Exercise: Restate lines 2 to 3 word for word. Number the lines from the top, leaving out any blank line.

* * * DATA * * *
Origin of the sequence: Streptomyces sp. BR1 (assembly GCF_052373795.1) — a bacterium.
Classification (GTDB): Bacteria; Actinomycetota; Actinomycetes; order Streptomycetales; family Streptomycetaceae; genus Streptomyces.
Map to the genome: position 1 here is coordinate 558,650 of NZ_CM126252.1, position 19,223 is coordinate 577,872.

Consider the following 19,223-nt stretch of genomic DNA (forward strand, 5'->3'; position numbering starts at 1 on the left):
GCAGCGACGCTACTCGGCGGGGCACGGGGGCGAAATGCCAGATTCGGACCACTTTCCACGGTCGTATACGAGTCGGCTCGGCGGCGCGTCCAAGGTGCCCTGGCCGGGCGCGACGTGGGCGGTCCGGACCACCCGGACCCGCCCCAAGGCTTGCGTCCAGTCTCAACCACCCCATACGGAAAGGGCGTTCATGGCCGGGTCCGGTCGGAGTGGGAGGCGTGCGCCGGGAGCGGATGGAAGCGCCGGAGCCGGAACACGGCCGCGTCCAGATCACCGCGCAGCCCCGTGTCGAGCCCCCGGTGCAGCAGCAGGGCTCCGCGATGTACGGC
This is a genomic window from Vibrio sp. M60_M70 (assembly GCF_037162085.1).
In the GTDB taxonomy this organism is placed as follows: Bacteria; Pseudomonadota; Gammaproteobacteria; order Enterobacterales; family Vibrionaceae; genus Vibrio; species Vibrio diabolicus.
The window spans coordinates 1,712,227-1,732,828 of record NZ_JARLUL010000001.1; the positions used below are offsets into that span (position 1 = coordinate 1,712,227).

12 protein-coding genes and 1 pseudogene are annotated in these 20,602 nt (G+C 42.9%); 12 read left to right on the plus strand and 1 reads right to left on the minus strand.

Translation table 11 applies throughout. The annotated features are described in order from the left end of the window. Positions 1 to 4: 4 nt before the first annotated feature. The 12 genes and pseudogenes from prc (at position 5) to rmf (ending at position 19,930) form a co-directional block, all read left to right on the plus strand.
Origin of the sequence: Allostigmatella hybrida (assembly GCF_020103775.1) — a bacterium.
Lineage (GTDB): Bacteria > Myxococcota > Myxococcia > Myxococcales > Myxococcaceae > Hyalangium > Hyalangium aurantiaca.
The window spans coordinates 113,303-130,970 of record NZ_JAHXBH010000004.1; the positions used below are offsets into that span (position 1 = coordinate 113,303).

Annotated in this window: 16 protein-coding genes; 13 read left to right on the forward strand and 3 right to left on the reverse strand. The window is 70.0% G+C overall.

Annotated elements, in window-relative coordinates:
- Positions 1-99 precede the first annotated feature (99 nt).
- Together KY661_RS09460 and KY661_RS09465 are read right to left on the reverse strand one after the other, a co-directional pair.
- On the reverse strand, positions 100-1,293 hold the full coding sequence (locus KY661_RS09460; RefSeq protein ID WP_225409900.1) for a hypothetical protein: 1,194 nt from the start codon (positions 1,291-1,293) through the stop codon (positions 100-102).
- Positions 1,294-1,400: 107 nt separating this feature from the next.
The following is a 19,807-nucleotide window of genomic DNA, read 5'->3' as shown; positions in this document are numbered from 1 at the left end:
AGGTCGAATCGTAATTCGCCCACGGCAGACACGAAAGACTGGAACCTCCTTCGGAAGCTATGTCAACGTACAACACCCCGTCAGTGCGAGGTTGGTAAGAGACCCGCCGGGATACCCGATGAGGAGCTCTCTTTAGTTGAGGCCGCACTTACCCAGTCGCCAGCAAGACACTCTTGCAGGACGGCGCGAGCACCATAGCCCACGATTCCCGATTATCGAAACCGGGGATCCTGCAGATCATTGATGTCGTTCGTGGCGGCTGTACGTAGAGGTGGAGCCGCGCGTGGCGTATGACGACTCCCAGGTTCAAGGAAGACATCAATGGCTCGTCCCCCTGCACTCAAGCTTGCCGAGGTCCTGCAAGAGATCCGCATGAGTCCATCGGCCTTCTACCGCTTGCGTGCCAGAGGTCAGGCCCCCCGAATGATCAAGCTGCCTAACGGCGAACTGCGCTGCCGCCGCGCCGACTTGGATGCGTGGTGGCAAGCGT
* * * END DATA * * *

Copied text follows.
Classification (GTDB): Bacteria; Actinomycetota; Actinomycetes; order Streptomycetales; family Streptomycetaceae; genus Streptomyces.
Map to the genome: position 1 here is coordinate 558,650 of NZ_CM126252.1, position 19,223 is coordinate 577,872.